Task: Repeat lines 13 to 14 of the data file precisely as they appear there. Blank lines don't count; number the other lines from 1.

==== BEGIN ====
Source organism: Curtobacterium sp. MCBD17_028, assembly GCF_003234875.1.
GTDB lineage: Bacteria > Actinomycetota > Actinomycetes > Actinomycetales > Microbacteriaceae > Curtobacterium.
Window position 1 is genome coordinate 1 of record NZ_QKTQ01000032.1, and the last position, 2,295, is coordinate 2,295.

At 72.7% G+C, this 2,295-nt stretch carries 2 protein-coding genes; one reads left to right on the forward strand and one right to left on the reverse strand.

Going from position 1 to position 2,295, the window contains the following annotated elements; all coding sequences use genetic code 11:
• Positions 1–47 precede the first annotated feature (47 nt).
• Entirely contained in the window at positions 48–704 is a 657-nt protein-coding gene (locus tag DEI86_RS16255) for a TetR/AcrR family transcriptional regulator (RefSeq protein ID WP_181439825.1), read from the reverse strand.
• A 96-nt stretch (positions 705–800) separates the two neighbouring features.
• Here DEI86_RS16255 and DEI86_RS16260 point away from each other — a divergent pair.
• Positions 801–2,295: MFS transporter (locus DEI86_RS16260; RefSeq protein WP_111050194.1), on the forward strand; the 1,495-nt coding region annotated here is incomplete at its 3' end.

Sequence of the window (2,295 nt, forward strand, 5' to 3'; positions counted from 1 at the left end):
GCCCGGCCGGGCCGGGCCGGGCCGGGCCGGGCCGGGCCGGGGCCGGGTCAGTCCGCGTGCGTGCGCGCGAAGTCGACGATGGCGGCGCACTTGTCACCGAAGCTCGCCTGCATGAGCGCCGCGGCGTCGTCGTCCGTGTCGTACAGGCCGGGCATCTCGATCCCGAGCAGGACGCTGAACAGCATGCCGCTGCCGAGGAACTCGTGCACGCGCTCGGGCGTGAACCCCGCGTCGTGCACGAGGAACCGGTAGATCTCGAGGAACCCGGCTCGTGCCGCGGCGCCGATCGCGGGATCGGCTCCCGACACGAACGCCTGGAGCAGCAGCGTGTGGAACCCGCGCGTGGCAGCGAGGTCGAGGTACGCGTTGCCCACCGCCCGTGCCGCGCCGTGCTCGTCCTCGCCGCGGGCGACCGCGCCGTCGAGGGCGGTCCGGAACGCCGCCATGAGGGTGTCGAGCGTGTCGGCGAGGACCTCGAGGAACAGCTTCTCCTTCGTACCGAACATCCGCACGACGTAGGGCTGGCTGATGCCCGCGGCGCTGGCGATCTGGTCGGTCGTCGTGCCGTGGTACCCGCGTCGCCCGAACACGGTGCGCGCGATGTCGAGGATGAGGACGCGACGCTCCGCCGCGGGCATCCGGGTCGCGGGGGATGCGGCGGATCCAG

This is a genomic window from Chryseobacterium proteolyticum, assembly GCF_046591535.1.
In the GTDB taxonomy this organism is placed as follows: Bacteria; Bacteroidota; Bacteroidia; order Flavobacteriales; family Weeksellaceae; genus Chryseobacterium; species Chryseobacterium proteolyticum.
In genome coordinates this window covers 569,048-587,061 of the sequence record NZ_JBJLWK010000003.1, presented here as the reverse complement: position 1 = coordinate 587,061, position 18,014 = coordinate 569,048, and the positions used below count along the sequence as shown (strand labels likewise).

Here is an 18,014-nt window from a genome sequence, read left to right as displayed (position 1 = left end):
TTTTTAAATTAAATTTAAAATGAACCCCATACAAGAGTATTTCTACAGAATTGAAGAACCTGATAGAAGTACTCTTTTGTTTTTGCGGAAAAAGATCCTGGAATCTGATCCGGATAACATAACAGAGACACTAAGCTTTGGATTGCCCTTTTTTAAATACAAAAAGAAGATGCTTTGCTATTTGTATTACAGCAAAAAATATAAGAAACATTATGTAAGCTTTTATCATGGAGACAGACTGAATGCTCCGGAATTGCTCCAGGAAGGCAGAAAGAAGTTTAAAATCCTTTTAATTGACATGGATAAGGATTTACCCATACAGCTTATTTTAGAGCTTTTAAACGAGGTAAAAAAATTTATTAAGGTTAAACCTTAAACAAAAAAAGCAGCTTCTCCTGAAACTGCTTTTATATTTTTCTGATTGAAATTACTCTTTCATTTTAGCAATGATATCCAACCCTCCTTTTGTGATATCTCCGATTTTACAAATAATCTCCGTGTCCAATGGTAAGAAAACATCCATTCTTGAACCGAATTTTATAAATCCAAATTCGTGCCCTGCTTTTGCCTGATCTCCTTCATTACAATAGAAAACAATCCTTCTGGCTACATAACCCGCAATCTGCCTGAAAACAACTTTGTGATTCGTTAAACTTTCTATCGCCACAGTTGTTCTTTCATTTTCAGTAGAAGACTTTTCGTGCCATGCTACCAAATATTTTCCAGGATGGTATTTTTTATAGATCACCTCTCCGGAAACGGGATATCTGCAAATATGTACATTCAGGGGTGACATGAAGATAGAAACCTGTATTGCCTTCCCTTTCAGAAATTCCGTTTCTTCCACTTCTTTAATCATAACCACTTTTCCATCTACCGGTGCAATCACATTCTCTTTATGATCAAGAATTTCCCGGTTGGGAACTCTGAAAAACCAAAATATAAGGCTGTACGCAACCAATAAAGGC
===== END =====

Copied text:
This is a genomic window from Chryseobacterium proteolyticum, assembly GCF_046591535.1.
In the GTDB taxonomy this organism is placed as follows: Bacteria; Bacteroidota; Bacteroidia; order Flavobacteriales; family Weeksellaceae; genus Chryseobacterium; species Chryseobacterium proteolyticum.